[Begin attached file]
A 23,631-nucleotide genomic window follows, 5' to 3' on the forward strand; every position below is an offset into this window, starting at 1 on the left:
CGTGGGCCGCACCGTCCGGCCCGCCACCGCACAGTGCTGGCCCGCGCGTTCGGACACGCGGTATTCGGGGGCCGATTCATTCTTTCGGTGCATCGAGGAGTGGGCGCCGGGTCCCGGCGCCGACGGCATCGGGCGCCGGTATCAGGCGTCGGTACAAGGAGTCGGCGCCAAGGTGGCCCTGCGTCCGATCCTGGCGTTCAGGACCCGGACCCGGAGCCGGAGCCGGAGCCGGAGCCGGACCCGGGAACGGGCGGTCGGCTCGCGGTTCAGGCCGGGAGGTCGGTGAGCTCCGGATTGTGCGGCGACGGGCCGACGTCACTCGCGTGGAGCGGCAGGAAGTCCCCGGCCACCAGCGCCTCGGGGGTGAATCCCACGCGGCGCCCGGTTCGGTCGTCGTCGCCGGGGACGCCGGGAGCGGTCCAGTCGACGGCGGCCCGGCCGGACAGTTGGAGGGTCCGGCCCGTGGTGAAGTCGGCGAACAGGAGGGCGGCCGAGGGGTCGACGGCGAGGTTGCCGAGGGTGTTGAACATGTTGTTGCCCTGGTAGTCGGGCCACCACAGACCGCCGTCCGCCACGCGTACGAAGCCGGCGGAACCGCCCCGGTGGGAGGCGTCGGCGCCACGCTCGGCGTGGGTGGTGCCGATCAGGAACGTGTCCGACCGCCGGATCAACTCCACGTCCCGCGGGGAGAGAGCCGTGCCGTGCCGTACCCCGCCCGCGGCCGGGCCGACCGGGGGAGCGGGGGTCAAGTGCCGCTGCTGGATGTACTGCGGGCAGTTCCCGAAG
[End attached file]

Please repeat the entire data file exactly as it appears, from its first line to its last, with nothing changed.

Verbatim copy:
A 23,631-nucleotide genomic window follows, 5' to 3' on the forward strand; every position below is an offset into this window, starting at 1 on the left:
CGTGGGCCGCACCGTCCGGCCCGCCACCGCACAGTGCTGGCCCGCGCGTTCGGACACGCGGTATTCGGGGGCCGATTCATTCTTTCGGTGCATCGAGGAGTGGGCGCCGGGTCCCGGCGCCGACGGCATCGGGCGCCGGTATCAGGCGTCGGTACAAGGAGTCGGCGCCAAGGTGGCCCTGCGTCCGATCCTGGCGTTCAGGACCCGGACCCGGAGCCGGAGCCGGAGCCGGAGCCGGACCCGGGAACGGGCGGTCGGCTCGCGGTTCAGGCCGGGAGGTCGGTGAGCTCCGGATTGTGCGGCGACGGGCCGACGTCACTCGCGTGGAGCGGCAGGAAGTCCCCGGCCACCAGCGCCTCGGGGGTGAATCCCACGCGGCGCCCGGTTCGGTCGTCGTCGCCGGGGACGCCGGGAGCGGTCCAGTCGACGGCGGCCCGGCCGGACAGTTGGAGGGTCCGGCCCGTGGTGAAGTCGGCGAACAGGAGGGCGGCCGAGGGGTCGACGGCGAGGTTGCCGAGGGTGTTGAACATGTTGTTGCCCTGGTAGTCGGGCCACCACAGACCGCCGTCCGCCACGCGTACGAAGCCGGCGGAACCGCCCCGGTGGGAGGCGTCGGCGCCACGCTCGGCGTGGGTGGTGCCGATCAGGAACGTGTCCGACCGCCGGATCAACTCCACGTCCCGCGGGGAGAGAGCCGTGCCGTGCCGTACCCCGCCCGCGGCCGGGCCGACCGGGGGAGCGGGGGTCAAGTGCCGCTGCTGGATGTACTGCGGGCAGTTCCCGAAG